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“Trying to Figure Out Where We Belong”: Narratives of Racialized Sexual Minorities on Community, Identity, Discrimination, and Health

Abstract

Lesbian, Gay, Bisexual, Trans, and Queer people of color (LGBTQ-POC) are regularly exposed to unique and contextual forms of prejudice and stigma, which have been linked to stress and increased likelihood of mental and physical health problems. In order to better understand the experiences of this multiply marginalized population, semi-structured interviews were conducted with 11 LGBTQ-POC to examine how they describe their experiences with identities, communities, discrimination, and health. Data consisted of verbatim interviews, which were guided by intersectionality theory and minority stress theory and analyzed using interpretive phenomenological analysis. Using intersectionality theory, this study addresses the simultaneity of oppressions and the ways in which having different combinations of marginalized identities may impact LGBTQ-POC well-being. Common issues discussed by respondents include disconnect from communities, relationships between identities, coming out, and stress and anxiety. The primary concepts introduced in this study include positive intersectionality and come out stress.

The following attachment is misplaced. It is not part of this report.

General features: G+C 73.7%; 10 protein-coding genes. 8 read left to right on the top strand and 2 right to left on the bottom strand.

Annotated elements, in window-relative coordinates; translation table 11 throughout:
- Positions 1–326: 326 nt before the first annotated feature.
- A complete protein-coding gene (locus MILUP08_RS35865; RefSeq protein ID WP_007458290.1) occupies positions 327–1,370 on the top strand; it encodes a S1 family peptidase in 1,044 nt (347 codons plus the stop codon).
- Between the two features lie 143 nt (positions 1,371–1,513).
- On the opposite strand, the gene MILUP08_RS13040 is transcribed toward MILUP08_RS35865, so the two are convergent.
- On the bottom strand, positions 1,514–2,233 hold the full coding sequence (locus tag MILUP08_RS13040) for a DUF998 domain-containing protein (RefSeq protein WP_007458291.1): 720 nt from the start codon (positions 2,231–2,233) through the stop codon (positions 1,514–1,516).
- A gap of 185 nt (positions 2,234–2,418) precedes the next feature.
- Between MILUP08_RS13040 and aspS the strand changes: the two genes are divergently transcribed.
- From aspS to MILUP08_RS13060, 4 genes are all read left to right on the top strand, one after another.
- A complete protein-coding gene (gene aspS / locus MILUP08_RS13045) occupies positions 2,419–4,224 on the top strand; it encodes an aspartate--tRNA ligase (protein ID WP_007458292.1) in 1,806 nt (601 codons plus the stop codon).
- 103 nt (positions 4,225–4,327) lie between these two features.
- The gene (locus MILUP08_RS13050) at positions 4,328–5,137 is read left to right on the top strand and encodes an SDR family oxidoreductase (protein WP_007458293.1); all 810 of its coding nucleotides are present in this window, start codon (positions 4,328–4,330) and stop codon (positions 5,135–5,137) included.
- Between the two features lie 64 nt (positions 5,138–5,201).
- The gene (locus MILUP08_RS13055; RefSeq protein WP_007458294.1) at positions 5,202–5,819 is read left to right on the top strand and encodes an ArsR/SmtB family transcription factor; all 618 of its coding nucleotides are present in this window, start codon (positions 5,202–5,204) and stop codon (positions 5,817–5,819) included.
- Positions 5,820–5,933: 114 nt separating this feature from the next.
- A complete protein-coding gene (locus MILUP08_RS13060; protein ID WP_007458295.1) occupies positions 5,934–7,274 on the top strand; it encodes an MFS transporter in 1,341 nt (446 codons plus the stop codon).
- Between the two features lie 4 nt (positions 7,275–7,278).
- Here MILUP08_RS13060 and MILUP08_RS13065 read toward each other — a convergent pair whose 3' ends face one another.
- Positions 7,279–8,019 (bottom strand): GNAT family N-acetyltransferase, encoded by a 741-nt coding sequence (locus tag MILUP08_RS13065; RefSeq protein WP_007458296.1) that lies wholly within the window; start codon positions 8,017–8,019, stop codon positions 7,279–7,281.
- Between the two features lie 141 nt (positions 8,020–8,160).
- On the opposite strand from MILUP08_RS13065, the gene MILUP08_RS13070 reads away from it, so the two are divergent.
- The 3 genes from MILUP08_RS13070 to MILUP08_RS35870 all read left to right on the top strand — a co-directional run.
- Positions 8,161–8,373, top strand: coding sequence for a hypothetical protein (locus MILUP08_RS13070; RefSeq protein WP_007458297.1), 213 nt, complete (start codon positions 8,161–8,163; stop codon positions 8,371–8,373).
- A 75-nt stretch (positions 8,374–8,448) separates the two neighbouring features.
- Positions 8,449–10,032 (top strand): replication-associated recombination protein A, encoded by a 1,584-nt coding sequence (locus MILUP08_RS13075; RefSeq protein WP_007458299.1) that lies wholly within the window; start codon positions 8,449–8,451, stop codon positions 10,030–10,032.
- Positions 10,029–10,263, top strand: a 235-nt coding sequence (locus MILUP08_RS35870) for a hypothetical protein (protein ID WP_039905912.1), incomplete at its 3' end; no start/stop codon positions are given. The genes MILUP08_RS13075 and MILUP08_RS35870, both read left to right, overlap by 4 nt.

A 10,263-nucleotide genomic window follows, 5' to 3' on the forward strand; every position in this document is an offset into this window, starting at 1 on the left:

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Ghabrial, M.A. “Trying to Figure Out Where We Belong”: Narratives of Racialized Sexual Minorities on Community, Identity, Discrimination, and Health. Sex Res Soc Policy 14, 42–55 (2017). https://doi.org/10.1007/s13178-016-0229-x

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Keywords

  • Homophobia
  • Racism
  • Marginalization
  • Stress
  • Positive intersectionality
  • Come out stress